A connectivity mechanism making it possible for devices to use the services of other devices once they have located them.
These three kinds of services do already exist, replicated at several lower levels, in regular network environments (e.g. ARP, DHCP or BOOTP for bootstrap, DMS or RMID for directories, sockets, RPC or RMI for connectivity). These solutions are usually too low-level and need to be federated at a higher level to work in such highly heterogeneous environments as addressed here. The directory/lookup service especially needs to address the description of extremely varied types of services/devices, with support for sophisticated queries such as, e.g. where is the physically closest network printer with colour A3 capabilities.
Efforts currently undertaken by industry leaders in various fora and consortia indicate the importance of such service discovery protocols and APIs on one hand, and service description languages on the other. A slew of solutions, that may in some cases be viewed as an uppermost middleware layer, have been proposed to handle theses specific problems of dynamic distributed network configuration. Their pivotal interfaces go all the way from least-common-denominator, text-based data, to the highest level APIs. Basically all of these technologies use IP-multicasting on a shared medium (e.g. Ethernet). Some of these solutions do take lower-level network connectivity for granted, others propose solutions to provide it if needed.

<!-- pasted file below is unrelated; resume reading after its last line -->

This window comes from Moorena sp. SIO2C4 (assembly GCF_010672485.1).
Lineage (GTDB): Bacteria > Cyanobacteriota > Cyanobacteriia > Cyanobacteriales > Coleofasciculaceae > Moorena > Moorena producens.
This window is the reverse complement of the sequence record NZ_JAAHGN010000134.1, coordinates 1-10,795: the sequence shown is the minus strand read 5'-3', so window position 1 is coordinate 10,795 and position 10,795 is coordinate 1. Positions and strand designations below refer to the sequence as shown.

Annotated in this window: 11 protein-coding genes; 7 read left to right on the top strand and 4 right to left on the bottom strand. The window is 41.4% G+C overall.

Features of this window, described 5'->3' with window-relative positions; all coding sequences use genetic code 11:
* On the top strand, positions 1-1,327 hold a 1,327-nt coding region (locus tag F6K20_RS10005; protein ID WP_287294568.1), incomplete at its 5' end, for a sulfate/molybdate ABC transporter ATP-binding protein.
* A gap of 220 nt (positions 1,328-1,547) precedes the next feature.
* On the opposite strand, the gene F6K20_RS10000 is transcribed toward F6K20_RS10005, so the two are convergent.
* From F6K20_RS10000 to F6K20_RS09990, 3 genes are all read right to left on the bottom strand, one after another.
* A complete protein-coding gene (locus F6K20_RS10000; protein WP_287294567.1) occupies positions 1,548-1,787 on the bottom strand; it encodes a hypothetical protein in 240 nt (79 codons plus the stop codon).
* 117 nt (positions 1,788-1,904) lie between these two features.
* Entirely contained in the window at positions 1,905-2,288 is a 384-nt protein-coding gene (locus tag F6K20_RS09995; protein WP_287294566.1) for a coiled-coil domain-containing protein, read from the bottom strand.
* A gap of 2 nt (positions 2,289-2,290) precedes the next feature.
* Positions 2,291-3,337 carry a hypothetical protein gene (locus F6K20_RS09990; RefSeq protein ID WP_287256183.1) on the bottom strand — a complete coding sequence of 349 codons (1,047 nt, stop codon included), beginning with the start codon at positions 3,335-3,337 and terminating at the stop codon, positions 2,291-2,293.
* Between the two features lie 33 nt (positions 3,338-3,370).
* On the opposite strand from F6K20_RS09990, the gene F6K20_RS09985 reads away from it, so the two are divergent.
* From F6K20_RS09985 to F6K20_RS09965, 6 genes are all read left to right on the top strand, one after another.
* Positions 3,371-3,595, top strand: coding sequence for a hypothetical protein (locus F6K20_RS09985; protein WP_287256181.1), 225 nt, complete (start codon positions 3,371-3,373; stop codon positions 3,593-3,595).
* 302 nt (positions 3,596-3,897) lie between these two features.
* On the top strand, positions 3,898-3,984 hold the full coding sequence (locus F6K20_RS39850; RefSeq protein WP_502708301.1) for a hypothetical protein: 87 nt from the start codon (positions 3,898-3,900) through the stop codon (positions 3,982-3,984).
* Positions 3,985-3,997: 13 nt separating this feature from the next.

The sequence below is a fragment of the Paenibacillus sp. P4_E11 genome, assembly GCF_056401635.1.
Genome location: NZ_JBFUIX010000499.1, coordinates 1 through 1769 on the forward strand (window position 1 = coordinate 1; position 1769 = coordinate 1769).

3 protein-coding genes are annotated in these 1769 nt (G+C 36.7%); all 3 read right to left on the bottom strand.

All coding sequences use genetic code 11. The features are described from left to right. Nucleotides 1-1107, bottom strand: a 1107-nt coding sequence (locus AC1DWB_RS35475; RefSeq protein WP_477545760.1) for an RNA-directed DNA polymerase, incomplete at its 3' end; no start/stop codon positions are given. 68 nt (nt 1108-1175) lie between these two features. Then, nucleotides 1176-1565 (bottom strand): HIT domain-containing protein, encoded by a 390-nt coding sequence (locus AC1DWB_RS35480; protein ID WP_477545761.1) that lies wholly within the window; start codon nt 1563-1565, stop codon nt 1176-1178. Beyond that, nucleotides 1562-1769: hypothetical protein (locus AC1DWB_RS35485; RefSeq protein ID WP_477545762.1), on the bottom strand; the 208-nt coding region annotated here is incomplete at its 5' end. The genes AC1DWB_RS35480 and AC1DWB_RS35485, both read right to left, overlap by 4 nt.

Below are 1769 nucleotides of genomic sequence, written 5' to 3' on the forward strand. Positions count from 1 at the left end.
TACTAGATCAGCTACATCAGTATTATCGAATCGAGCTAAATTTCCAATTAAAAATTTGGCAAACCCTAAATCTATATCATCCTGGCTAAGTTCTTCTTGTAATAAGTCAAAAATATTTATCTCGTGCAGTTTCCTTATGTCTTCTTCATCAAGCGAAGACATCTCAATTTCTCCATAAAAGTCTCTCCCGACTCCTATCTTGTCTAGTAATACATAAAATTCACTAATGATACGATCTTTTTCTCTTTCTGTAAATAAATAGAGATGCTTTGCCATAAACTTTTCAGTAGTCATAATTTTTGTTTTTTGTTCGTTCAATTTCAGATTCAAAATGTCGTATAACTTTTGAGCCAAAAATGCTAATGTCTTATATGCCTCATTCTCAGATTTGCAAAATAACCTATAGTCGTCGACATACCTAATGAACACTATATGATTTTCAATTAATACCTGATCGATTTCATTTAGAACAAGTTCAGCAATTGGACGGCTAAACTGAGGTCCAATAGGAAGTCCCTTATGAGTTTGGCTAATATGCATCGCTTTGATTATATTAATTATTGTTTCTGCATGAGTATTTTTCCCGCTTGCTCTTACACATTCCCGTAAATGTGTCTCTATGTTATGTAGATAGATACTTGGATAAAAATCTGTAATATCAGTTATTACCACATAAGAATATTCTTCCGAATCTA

To date, the most publicised among such technologies are: Universal Plug and Play (UpnP , http://www.upnp.org), initiated by Microsoft and currently championed by the UpnP Forum), Service Location Protocol (SLP,http://www.srvloc.org) which, as an IETF work item has been jointly developed by researchers both from academia and industry as a widely accepted and usable Internet service for service discovery; Jini ( http://www.sun.com/jini, http://www.jini.org ) , initiated and still controlled by Sun Microsystems, which provides an architecture for service discovery entirely based on Java RMI as the middleware platform, and Salutation , again a solution pioneered by an industrial forum (http://www.salutation.org). Less publicised open-source alternatives such as the customisable Jonathan ORB core (http://www.objectweb.org) could also be streamlined and fitted as infrastructures for embedded devices.
Moving up to such a high-level connectivity interface as Jini, or the like, does, however, raise the bar by several orders of magnitude for the minimal amount of software a device has to integrate before being able to engage in a minimal dialogue on the same level of protocol as its fellow network citizen devices. Moore law notwithstanding, it is not obvious that the finest granularity smart devices, those with strict per-unit-cost constraints, will ever reach this threshold.
The model that can be envisioned for the time being is that of a two- tier network, in which first-class network citizens are able to talk to one another at the higher level of protocols, enabling transparent, dynamic configuration and all benefits that come with this more abstract level of discourse . Second-class devices will not be seen directly from the network at large. They will have to be represented by a proxy, which could be viewed as a software agent residing somewhere on a network server, or on another (first-class) device. The lowly device will be allowed to talk with its proxy device using some closed proprietary protocol, provided this low-level communication is entirely hidden behind the proxy for other devices attached to the network at large.